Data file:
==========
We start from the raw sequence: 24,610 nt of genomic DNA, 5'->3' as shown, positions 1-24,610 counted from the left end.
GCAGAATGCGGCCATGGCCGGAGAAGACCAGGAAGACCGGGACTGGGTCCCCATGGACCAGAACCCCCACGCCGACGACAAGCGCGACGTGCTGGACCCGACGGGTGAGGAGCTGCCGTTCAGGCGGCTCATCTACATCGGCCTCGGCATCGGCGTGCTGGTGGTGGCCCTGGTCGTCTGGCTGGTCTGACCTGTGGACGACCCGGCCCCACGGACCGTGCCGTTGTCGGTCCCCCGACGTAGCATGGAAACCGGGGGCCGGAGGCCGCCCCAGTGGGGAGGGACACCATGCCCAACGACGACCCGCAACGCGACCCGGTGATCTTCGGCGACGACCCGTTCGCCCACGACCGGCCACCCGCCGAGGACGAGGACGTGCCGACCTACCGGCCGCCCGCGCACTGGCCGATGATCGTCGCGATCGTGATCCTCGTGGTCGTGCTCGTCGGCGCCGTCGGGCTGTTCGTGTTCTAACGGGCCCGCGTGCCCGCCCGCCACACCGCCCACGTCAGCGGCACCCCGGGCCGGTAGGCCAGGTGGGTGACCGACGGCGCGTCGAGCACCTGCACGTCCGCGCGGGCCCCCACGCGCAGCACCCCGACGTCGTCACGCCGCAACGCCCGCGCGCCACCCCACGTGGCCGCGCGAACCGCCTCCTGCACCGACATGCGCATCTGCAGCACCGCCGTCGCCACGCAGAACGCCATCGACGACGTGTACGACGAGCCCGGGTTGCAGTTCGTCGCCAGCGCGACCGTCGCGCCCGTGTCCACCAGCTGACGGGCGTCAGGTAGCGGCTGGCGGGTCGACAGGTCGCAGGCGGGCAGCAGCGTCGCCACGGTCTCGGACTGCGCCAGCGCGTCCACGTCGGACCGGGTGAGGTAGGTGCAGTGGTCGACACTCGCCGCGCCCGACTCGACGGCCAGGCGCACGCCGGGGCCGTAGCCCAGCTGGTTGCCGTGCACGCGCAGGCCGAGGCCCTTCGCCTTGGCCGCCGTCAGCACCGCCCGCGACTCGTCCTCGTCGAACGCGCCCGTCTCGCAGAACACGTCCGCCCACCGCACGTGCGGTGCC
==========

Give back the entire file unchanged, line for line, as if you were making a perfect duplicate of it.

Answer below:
We start from the raw sequence: 24,610 nt of genomic DNA, 5'->3' as shown, positions 1-24,610 counted from the left end.
GCAGAATGCGGCCATGGCCGGAGAAGACCAGGAAGACCGGGACTGGGTCCCCATGGACCAGAACCCCCACGCCGACGACAAGCGCGACGTGCTGGACCCGACGGGTGAGGAGCTGCCGTTCAGGCGGCTCATCTACATCGGCCTCGGCATCGGCGTGCTGGTGGTGGCCCTGGTCGTCTGGCTGGTCTGACCTGTGGACGACCCGGCCCCACGGACCGTGCCGTTGTCGGTCCCCCGACGTAGCATGGAAACCGGGGGCCGGAGGCCGCCCCAGTGGGGAGGGACACCATGCCCAACGACGACCCGCAACGCGACCCGGTGATCTTCGGCGACGACCCGTTCGCCCACGACCGGCCACCCGCCGAGGACGAGGACGTGCCGACCTACCGGCCGCCCGCGCACTGGCCGATGATCGTCGCGATCGTGATCCTCGTGGTCGTGCTCGTCGGCGCCGTCGGGCTGTTCGTGTTCTAACGGGCCCGCGTGCCCGCCCGCCACACCGCCCACGTCAGCGGCACCCCGGGCCGGTAGGCCAGGTGGGTGACCGACGGCGCGTCGAGCACCTGCACGTCCGCGCGGGCCCCCACGCGCAGCACCCCGACGTCGTCACGCCGCAACGCCCGCGCGCCACCCCACGTGGCCGCGCGAACCGCCTCCTGCACCGACATGCGCATCTGCAGCACCGCCGTCGCCACGCAGAACGCCATCGACGACGTGTACGACGAGCCCGGGTTGCAGTTCGTCGCCAGCGCGACCGTCGCGCCCGTGTCCACCAGCTGACGGGCGTCAGGTAGCGGCTGGCGGGTCGACAGGTCGCAGGCGGGCAGCAGCGTCGCCACGGTCTCGGACTGCGCCAGCGCGTCCACGTCGGACCGGGTGAGGTAGGTGCAGTGGTCGACACTCGCCGCGCCCGACTCGACGGCCAGGCGCACGCCGGGGCCGTAGCCCAGCTGGTTGCCGTGCACGCGCAGGCCGAGGCCCTTCGCCTTGGCCGCCGTCAGCACCGCCCGCGACTCGTCCTCGTCGAACGCGCCCGTCTCGCAGAACACGTCCGCCCACCGCACGTGCGGTGCC